The emblem of Tokyo’s contrasts is found in Harajuku, an area famous above all in the 90s as the center of histrionic fashion for young Japanese people: lolita, gyaru, and the various cosplays that could be found along especially Takeshita-dori. This area is full of colorful shops and crazy foods, as well as countless animal cafes where you can pamper various animals, from classic cats to minipigs. There is also a bit of street art (in the area called Ura-Hara above all) and the large tree-lined avenue that is somewhat reminiscent of the Champs-Elysees continues to Omotesando and its elegant high fashion shops.
All this is located “in front” of the Harajuku station, while “behind” the station, there is an oasis of peace in which the city’s noses disappear muffled by the rustle of the branches of the trees donated from all over Japan to the Meiji Shrine, the most important Shinto Shrine in the city dedicated to Emperor Meiji (the one who “opened” Japan to the West) and his wife.
A huge torii portal welcomes the visitor and a walk in nature accompanies him to the main hall of the Sanctuary, where he can pray and write about the Ema, the wooden votive tablets, his own desire.
The most populous city in the world is also one of the greenest. There are many city parks and gardens where tourists and residents love to stroll. Many of these gardens originate in the feudal period and their beauty amazes and relaxes even today. There are gardens to admire while strolling, resting from time to time on the benches or in the tea houses or refreshment points, while in others you can lie down on the grass and rest or eat your snack, especially during the cherry blossom season.
Among the gardens of Tokyo, definitely worth visiting is the large Ueno Park, where in addition to the passing of the seasons there are also temples and shrines (including the Tosho-gu), a pond of water lilies and many museums, including the very rich National Museum.
Ueno park is also famous for the zoo with pandas, but personally this is not an attraction that I would recommend you to visit…. however pandas are a bit of Ueno’s symbol and for this you will find them represented a little ‘everywhere in the area, from train tracks to panda-shaped food.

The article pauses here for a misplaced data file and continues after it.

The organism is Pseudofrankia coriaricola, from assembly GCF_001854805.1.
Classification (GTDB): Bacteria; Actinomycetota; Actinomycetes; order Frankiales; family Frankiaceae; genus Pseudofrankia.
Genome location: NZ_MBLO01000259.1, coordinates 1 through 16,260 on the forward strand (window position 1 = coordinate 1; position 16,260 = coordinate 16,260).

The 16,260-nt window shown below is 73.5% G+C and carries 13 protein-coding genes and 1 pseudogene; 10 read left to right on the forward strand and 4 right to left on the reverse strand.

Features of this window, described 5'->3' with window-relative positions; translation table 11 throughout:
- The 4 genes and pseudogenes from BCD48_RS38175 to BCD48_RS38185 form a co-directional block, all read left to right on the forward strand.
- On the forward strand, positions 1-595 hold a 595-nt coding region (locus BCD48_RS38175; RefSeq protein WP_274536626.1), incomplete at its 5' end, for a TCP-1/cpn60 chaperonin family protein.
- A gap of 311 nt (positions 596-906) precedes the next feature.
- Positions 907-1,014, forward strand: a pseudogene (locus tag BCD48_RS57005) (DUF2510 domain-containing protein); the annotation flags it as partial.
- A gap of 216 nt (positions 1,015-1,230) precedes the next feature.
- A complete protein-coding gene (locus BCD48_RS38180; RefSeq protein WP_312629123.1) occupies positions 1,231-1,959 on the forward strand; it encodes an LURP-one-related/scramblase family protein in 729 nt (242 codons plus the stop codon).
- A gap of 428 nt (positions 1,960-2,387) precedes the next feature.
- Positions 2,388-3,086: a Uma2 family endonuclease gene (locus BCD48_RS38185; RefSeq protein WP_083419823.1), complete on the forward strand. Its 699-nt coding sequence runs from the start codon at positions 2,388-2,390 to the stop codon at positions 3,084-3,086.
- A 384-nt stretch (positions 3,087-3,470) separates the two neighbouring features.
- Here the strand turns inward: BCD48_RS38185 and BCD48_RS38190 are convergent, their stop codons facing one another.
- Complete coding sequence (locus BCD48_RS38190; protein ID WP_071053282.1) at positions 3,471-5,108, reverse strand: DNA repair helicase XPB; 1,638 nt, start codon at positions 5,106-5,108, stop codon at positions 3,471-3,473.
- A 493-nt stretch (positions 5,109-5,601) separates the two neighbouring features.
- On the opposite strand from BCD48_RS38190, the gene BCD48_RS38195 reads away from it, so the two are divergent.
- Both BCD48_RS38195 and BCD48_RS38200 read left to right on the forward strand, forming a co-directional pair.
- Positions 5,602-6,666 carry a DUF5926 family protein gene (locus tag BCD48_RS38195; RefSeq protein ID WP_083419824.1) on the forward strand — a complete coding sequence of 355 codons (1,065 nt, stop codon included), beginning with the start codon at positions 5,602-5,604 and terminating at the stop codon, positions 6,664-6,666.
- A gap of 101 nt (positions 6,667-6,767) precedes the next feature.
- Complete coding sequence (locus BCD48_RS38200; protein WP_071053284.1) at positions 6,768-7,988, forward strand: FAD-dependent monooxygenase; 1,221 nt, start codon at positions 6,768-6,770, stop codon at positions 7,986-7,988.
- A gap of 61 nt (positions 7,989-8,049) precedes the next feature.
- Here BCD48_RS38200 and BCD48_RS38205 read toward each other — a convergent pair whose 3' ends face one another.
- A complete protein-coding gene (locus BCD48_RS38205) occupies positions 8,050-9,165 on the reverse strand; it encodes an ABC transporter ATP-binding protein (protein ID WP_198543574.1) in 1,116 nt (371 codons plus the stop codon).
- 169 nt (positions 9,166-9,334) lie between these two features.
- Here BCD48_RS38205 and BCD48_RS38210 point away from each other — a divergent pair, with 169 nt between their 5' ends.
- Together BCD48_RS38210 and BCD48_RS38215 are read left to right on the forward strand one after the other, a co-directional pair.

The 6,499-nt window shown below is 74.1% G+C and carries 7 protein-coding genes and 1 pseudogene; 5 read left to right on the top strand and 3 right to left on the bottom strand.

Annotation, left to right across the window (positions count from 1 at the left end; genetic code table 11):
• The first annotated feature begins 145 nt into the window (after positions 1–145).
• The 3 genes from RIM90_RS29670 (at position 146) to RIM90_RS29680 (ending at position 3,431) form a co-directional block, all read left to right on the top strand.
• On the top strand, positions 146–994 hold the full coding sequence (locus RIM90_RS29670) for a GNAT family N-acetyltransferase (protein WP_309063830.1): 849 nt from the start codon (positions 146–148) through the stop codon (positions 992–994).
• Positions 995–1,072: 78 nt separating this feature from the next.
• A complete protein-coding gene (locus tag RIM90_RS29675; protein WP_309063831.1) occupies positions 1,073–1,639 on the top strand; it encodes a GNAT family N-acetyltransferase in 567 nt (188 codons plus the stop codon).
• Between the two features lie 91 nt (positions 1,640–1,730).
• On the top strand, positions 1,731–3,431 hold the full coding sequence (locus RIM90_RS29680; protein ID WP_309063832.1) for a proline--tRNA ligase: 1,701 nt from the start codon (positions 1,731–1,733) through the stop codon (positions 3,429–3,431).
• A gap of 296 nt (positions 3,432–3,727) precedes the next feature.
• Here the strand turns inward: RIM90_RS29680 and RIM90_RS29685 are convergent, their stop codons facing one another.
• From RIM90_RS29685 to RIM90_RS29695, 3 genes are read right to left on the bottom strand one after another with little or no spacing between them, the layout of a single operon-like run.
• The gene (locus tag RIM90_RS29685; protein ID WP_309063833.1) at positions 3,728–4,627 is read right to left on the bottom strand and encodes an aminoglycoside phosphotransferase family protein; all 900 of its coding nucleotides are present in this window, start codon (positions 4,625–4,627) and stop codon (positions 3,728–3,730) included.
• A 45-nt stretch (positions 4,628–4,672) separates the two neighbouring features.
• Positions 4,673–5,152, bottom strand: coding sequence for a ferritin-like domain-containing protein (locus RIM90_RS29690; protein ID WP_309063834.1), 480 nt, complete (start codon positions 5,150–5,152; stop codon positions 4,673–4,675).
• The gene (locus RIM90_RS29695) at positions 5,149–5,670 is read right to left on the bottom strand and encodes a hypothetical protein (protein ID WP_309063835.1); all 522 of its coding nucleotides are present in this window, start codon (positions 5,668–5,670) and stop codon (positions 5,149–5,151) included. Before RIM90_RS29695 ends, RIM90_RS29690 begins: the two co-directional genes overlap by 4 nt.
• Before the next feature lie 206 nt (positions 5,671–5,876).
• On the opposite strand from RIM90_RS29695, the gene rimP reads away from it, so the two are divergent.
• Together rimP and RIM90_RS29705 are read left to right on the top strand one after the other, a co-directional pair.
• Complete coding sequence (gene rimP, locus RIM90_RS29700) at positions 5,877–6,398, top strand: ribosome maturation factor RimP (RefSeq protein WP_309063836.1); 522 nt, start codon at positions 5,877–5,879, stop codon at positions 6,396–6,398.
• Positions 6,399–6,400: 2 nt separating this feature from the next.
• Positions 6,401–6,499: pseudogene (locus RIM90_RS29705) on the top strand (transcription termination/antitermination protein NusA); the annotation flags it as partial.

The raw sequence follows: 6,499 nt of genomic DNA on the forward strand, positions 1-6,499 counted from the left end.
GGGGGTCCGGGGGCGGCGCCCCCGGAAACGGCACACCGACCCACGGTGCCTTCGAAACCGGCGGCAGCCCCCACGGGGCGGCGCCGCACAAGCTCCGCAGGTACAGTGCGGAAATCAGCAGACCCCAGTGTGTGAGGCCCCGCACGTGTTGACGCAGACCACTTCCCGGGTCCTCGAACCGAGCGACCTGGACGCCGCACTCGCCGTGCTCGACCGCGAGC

Odaiba, Toyosu and the Teamlab Museum
To visit the newest and most technological Tokyo, take the Yurikamome, a driverless elevated train that passes through the buildings and on the Rainbow Bridge, before arriving at the artificial island of Odaiba. Here are several shops (I recommend taking a snack break on the fourth floor of Deck’s: Takoyaki Museum and Showa atmospheres!) A Statue of Liberty and a life-sized Gundam that does a small light show every two hours. There are also several museums, including the Miraikan, the museum of future sciences, where you can admire the progress of Japanese technology and the androids and the immersive museum Teamlab, the Japanese collective for its installations of lights and effects in which you immerse yourself literally.
Also here, there is also the Toyosu area, where the largest fish market has been moved and a short distance away, the Ariake and Harumi areas, the newest in the city, developed to host several Olympic venues for Tokyo 2020 and the same Olympic Village.
The two towers of Tokyo: Sky Tree and Tokyo Tower
Tokyo Tower is one of the symbols of Tokyo. A structure inspired by the Eiffel Tower (but taller) and its unmistakable orange and white color. Born as a communications tower, it is now surrounded by tall buildings (including that hideous monster under construction destined to be the tallest skyscraper in Japan -.- “), but when you see it appear in the distance it is always exciting… a bit like when you can see Mount Fuji! Don’t miss to visit the nearby Zojoji, a very important temple where the funeral of former Japanese Premier Shinzo Abe was also held and where the Jizo statues dedicated to children are lined up never born or died prematurely.
If you want to see Tokyo from the top of a tower, I recommend the more modern Sky Tree, opened in 2012 and with a height of 634mt, a height that makes it the tallest tower in the world. The height is not accidental, but was choosen because reading the numbers with the second reading, we get “Musa(n)shi”, which was the ancient name of the region in which Tokyo is located.
Visit of the Imperial Palace
In what we can consider in some way the “Center of Tokyo” stands the Imperial Palace, where the Emperor resides and it is possible to attend his greeting twice a year: on January 2 for New Year’s greetings and on the day of his birthday (February 23). It is forbidden to enter the Imperial Palace, but it is possible to visit the internal courtyards by taking part in the free tours organized twice a day or to visit, always free of charge, the splendid East Gardens. If you happen to be in Tokyo during flowering, don’t miss Chidorigafuchi, the pond behind the Imperial Palace, which is one of the best and most popular places to see cherry blossoms in Tokyo.
Ginza, architecture and boutiques
Refined buildings designed by the best architects house high fashion shops and famous international brands. Even without shopping the expensive windows, taking a stroll through the posh Ginza district is a Tokyo must. Admire the elegance and attention that each shop offers to customers, as well as the interesting forms of modern buildings among which the traditional form of Kabiku-za, Tokyo’s famous Kabuki theater, stands out.
On Sundays the main street of Ginza is closed to traffic and walking around admiring the refined shop windows is definitely an experience to try in Tokyo and daydream a bit. In the area there are also several cafes and restaurants at affordable prices, but of very high quality.